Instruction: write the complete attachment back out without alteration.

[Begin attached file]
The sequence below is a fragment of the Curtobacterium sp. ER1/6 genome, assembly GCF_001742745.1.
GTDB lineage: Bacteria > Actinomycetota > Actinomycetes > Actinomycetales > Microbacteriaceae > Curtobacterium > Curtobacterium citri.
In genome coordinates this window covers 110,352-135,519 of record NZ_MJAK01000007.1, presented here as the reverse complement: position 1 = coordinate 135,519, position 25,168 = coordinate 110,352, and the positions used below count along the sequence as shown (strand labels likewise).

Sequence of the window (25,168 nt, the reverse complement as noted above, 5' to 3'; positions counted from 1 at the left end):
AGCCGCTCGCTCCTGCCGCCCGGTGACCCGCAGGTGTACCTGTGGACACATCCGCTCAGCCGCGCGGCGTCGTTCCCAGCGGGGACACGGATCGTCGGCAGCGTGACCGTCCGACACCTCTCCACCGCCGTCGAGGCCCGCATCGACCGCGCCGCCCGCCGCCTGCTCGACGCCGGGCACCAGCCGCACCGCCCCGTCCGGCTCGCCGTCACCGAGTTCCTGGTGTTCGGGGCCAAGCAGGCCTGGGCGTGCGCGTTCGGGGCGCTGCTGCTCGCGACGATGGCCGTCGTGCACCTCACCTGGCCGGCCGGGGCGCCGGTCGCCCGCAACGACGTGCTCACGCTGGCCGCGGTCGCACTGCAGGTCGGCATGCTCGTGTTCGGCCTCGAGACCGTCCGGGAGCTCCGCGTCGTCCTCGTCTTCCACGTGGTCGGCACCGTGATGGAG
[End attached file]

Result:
The sequence below is a fragment of the Curtobacterium sp. ER1/6 genome, assembly GCF_001742745.1.
GTDB lineage: Bacteria > Actinomycetota > Actinomycetes > Actinomycetales > Microbacteriaceae > Curtobacterium > Curtobacterium citri.
In genome coordinates this window covers 110,352-135,519 of record NZ_MJAK01000007.1, presented here as the reverse complement: position 1 = coordinate 135,519, position 25,168 = coordinate 110,352, and the positions used below count along the sequence as shown (strand labels likewise).

Sequence of the window (25,168 nt, the reverse complement as noted above, 5' to 3'; positions counted from 1 at the left end):
AGCCGCTCGCTCCTGCCGCCCGGTGACCCGCAGGTGTACCTGTGGACACATCCGCTCAGCCGCGCGGCGTCGTTCCCAGCGGGGACACGGATCGTCGGCAGCGTGACCGTCCGACACCTCTCCACCGCCGTCGAGGCCCGCATCGACCGCGCCGCCCGCCGCCTGCTCGACGCCGGGCACCAGCCGCACCGCCCCGTCCGGCTCGCCGTCACCGAGTTCCTGGTGTTCGGGGCCAAGCAGGCCTGGGCGTGCGCGTTCGGGGCGCTGCTGCTCGCGACGATGGCCGTCGTGCACCTCACCTGGCCGGCCGGGGCGCCGGTCGCCCGCAACGACGTGCTCACGCTGGCCGCGGTCGCACTGCAGGTCGGCATGCTCGTGTTCGGCCTCGAGACCGTCCGGGAGCTCCGCGTCGTCCTCGTCTTCCACGTGGTCGGCACCGTGATGGAG